How Big is Too Big?

Image“The century-old trend towards school consolidation and ever bigger schools is driven by a peculiar logic. School consolidators, posing as modernizers and progressives, tend to rely upon a few standard lines.

“Student enrollment has dropped, so we cannot afford to keep your small school open. Now don’t get emotional on us. It simply comes down to a matter of dollars and cents.”

What’s wrong with this conventional school planning and design logic?  A growing body of North American education research on the “dollars and sense” of school sizeis exploding the myth and now suggest that smaller scale schools are not only better for students but, more surprisingly, more cost effective for school boards.  Whereas school consolidation and “economies-of-scale” were once merely accepted truths, supported by little evidence, newer studies are demonstrating that true small schools also deliver better results in academic achievement, high school completion rates, student safety and social connectedness….”

http://educhatter.wordpress.com/2014/02/01/school-size-and-consolidation-how-big-is-too-big/

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11 responses to “How Big is Too Big?

  1. Easton is a perfect example of how small schools are able to strive for the best. Their enrollment is under 80 students in the high school, yet they have one of the top math and science programs in the state! They have advanced math curriculum and a “mathletes” team. Bigger is NOT always better, and RSU 50 proves as a huge example for this.

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    • Bigger is NOT better is it?

      Sadly the Board and Administration will never consider the sort of cost-effective strategies that work in Easton to benefit Katahdin students, because they stem the flow of money from Katahdin’s communities into Dyer Brook….

      I know parents would be VERY interested in a picture of how things work in Easton and in other small schools.

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      • Yes! that is for sure. The data shows that Easton is doing something right!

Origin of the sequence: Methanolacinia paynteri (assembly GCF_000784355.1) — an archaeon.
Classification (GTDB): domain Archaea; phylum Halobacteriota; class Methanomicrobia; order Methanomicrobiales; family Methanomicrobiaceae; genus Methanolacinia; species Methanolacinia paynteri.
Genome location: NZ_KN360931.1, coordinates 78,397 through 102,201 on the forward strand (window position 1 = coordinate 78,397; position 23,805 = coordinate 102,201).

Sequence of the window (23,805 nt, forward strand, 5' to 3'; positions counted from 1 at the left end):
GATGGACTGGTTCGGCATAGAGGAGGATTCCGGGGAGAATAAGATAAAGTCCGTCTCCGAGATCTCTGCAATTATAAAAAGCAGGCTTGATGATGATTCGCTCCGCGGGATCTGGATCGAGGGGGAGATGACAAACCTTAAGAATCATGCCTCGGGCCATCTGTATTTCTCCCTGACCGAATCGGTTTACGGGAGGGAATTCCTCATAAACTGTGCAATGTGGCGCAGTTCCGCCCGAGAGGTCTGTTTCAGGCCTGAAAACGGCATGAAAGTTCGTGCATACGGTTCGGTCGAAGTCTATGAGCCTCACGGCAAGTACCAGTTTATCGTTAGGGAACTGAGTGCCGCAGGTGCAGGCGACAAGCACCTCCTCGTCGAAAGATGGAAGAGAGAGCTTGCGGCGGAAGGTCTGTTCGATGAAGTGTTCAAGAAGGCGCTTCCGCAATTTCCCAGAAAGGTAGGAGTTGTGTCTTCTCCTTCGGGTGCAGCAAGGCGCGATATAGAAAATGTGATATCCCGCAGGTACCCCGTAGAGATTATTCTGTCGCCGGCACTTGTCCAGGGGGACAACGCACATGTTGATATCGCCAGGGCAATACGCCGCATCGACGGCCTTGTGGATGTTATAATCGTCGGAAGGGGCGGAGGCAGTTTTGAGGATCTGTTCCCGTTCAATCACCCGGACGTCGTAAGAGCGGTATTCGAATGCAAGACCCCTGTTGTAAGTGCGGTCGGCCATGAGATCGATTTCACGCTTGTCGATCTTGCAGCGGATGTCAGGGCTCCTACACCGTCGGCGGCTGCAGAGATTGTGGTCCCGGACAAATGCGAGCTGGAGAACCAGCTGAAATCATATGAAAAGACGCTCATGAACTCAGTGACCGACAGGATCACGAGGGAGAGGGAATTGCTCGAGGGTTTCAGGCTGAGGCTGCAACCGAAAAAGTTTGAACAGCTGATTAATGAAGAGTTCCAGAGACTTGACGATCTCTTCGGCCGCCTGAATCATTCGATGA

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        • There is an abundance of lessons in Easton, and elsewhere that small schools thrive.

          We won’t benefit from those until the goals change; until we decide once and for all that kids in small schools deserve the sort of education that is the pride of Easton.

          Stop looking at small schools in your neighboring town as something to simply liquidate in order to lower taxes, or solve problems in your own. It won’t work, and you will hurt kids and taxpayers alike.

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  2. Exactly, We need out of the RSU.

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    • You do have more options out of the RSU, and can still share as much as you ever did. The law does provide for separate school committees in the RSU, and I don’t know if that would provide the sort of advocacy you need to defend Katahdin’s interests here… …until you can get out of the RSU.

      You will never be able to trust this administration to serve the interests of children: you cannot invest in kids and fiscally strangle the school they attend; you cannot do what is best for kids and simultaneously liquidate their school around them. In fact, the better you do by kids, the harder it is to close the school!

      You cannot serve both the interests of Katahdin communities, and those surrounding SACS who want all of the RSU money. The pressure to bus kids out of the community will continue, as there is money for others at the end of those bus rides. Why would they even consider child-centered strategies that don’t involve shifting money from one community to the other?

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  3. You are so right you cannot trust this administration at all. It is so sad. Too much bureaucracy and not enough educating.

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    • The cries from the community, to take resources away from administration and put them toward things that matter to kids…. Ignored!

      Mr. Malone said in his letter that the “..only…” avenue for savings is “..elimination of duplication of services…” (dog-whistle for “liquidate your school, then send us your kids and money. Surrrrrrre… We’ll spend it on your kids…. Yeahhhhhhhh…)

      Remember last year? …when he told me and others that he had “no choice” but to cut faculty, then proceeded to hire layers of administration that didn’t previously exist; consultants’ fees….

      There are choices. The ones we want, though, keep our money and kids in town.

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  4. Pingback: From The “Fairy Tales Fractured” Files… “We Can Offer More Opportunity For Kids” | Timbered Classrooms...

  5. Pingback: Consolidation Promises Tested | Timbered Classrooms...

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